In Strike 3 Holdings, LLC v. John Doe, 2020 WL 7640943 (D. Md. Dec. 23, 2020), the Court authorized, but only in a strictly limited way, a subpoena to a third-party internet service provider to discover the identity of the person associated with an “IP,” or Internet Protocol, address on a specific date. The Court carefully balanced the need for discovery and the power to prevent using Court process to harass or embarrass others. In doing so, it set up a comprehensive due process protocol that protected the rights of plaintiff, John Doe, anyone mistakenly identified as John Doe, and the internet service provider.
Plaintiff sued John Doe alleging that he utilized the BitTorrent file distribution network to download adult pornographic films that were protected by plaintiff’s copyright. John Doe was known to the plaintiff only by his IP address.
The Court explained:
An IP address is not really an “address” or physical “place” in the usual sense of the words, and therefore the term can be quite misleading. In fact, it is only an electronic “route” to the Internet assigned by a Provider to a customer on a given date and hour to provide access to the internet. The route can be assigned to different customers on given dates or given hours. If a customer accesses the Internet briefly and signs off, the IP address is assigned to another customer.
Plaintiff sought leave to issue Rule 45 subpoenas to internet service providers to learn Doe’s identity. The Court noted concerns with such a process. It cited authorities discussing false positives, i.e., people who were wrongly identified. Id. at nn. 2-3. It also cited arguments that as many as 30% of the names turned over by ISPs are not those of the individuals who actually downloaded or shared copyrighted materials. It wrote:
The Court is aware that in similar cases filed by plaintiffs in other jurisdictions against Doe Defendants, there have been concerns raised as to the sufficiency of the allegations of complaints because association of an IP address with a customer may be insufficient to state a claim. There also have been reports of plaintiffs undertaking abusive settlement negotiations with Doe Defendants due to the pornographic content in the copyrighted works, the potential for embarrassment, and the possibility of defendants paying settlements even though they did not download the plaintiff’s copyrighted material.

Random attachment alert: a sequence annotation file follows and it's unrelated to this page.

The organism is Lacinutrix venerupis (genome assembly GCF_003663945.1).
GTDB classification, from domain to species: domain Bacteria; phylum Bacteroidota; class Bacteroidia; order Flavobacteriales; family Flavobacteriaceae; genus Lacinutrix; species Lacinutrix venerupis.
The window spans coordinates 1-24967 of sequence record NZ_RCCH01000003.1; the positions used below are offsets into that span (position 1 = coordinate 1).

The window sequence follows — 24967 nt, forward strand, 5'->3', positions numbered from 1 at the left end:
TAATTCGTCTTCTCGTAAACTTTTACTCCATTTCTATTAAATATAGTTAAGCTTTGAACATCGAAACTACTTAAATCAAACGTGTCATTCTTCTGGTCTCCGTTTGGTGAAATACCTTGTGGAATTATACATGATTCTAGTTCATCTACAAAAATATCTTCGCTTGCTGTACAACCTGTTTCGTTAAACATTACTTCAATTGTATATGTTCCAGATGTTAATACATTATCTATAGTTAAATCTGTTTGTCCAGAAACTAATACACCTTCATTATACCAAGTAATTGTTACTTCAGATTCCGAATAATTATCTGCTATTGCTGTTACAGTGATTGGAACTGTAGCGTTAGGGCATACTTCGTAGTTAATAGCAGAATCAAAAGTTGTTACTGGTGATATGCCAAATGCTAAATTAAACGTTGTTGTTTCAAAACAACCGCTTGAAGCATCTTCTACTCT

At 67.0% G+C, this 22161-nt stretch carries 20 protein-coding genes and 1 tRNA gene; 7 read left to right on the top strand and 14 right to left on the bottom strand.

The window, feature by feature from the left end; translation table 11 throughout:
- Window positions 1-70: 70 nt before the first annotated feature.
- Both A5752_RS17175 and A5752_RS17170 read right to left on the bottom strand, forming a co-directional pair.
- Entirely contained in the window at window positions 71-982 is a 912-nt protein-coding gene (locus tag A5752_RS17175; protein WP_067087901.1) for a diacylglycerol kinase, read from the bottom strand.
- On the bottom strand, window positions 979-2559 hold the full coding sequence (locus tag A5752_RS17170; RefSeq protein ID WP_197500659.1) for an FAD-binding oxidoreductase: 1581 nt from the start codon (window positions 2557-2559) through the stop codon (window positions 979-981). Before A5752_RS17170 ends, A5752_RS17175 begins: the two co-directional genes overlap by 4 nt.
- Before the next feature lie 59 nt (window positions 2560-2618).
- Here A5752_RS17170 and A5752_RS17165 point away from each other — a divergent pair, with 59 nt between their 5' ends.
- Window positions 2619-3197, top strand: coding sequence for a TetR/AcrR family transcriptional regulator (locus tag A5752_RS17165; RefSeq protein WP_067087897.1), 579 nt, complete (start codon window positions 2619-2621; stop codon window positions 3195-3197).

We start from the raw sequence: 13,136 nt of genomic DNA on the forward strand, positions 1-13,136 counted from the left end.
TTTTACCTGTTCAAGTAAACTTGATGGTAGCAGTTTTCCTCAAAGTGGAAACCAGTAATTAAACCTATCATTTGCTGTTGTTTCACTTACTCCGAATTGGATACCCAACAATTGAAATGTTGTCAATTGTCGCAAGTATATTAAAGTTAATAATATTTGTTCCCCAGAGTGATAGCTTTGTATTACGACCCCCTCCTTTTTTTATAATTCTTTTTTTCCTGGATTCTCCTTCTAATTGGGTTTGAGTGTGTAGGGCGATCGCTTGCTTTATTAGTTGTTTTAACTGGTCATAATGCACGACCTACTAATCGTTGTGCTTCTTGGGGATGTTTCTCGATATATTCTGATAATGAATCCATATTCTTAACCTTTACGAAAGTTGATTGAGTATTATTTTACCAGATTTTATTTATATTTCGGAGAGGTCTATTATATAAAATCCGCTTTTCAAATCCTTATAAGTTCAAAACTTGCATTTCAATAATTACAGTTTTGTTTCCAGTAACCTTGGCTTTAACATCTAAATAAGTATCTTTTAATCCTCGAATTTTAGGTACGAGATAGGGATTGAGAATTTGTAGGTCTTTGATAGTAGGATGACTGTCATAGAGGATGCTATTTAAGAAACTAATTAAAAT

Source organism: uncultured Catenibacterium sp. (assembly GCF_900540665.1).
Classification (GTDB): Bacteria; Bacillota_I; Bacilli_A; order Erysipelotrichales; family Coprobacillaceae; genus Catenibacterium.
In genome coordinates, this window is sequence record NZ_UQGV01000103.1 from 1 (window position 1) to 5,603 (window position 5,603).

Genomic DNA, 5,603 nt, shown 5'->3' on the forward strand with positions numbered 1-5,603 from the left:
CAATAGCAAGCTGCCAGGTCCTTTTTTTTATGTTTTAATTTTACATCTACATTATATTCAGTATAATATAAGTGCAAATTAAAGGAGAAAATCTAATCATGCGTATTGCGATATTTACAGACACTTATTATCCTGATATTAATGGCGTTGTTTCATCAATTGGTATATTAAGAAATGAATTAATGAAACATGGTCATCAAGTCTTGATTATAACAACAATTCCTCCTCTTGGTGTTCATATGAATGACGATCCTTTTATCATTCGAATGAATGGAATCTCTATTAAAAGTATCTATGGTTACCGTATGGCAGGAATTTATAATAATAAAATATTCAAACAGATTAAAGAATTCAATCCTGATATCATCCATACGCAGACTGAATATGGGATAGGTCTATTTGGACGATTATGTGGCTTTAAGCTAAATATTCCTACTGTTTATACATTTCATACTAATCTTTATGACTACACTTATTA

The Court authorized issuance and service of the subpoena; however, it placed strict limits on the process.
First, the Court specified that the subpoena must be served with a copy of the complaint and the Court’s order.
After having been served with the subpoena, the ISP will delay producing to Strike 3 the subpoenaed Information until after it has provided the Doe Subscriber with:
a. Notice that this suit has been filed naming the Doe Subscriber as the one that allegedly downloaded copyright protected work;
b. A copy of the subpoena, the complaint filed in this lawsuit, and this Order;
c. Notice that the ISP will comply with the subpoena and produce to Strike 3 the Information sought in the subpoena unless, within 30 days of service of the subpoena, the Doe Subscriber files a motion to quash the subpoena or for other appropriate relief in this Court. If a timely motion to quash is filed, the ISP shall not produce the subpoenaed Information until the Court acts on the motion.
The Court further provided that: “The Doe Subscriber may move to quash the subpoena anonymously, but MUST PROVIDE his or her name and current address to the Clerk of the Court so that the Court may provide notice of the filings to the Subscriber. This may be accomplished by completing and mailing to the Clerk of the Court the attached form. This contact information will not be disclosed to the Plaintiff and will be used solely for the purposes stated above. The Court will not decide any motions until the Doe Subscriber has provided all required information.” [emphasis added].
The Court also ruled that, if no motion is filed, the ISP must provide the information to the plaintiff. Plaintiff was directed to treat the information as “highly confidential” and solely for use in the litigation. Plaintiff also was directed to pay the ISP’s costs and expenses, including attorney’s fees, associated with compliance.
In addition to those and other restrictions, the Court ordered:
Strike 3 is prohibited from initiating, directly or indirectly, any settlement communications with the Doe Defendant whose identity has been revealed pursuant to the Subpoena or deposition described in paragraph 4 above. Any settlement communications shall be initiated only as approved by the Court. On request of Strike 3 or the Doe Subscriber, submitted to the Court at any time, settlement shall be conducted under supervision of one or more Magistrate Judges designated by the Court for this purpose. Unless otherwise ordered by the Court, any settlement negotiations shall be subject to the confidentiality provisions of Local Rule 607.4. This paragraph shall not prevent Strike 3 from initiating or responding to a request for settlement communications with a Doe Defendant that is represented by counsel. [emphasis added].
The Court stated that the limitations imposed were a condition of discovery and “those limitations remain in effect until and unless modified by an order of this Court and do not expire at the conclusion of this litigation, irrespective of whether by entry of judgment, stipulation of dismissal, voluntary dismissal by Plaintiff, or other resolution.”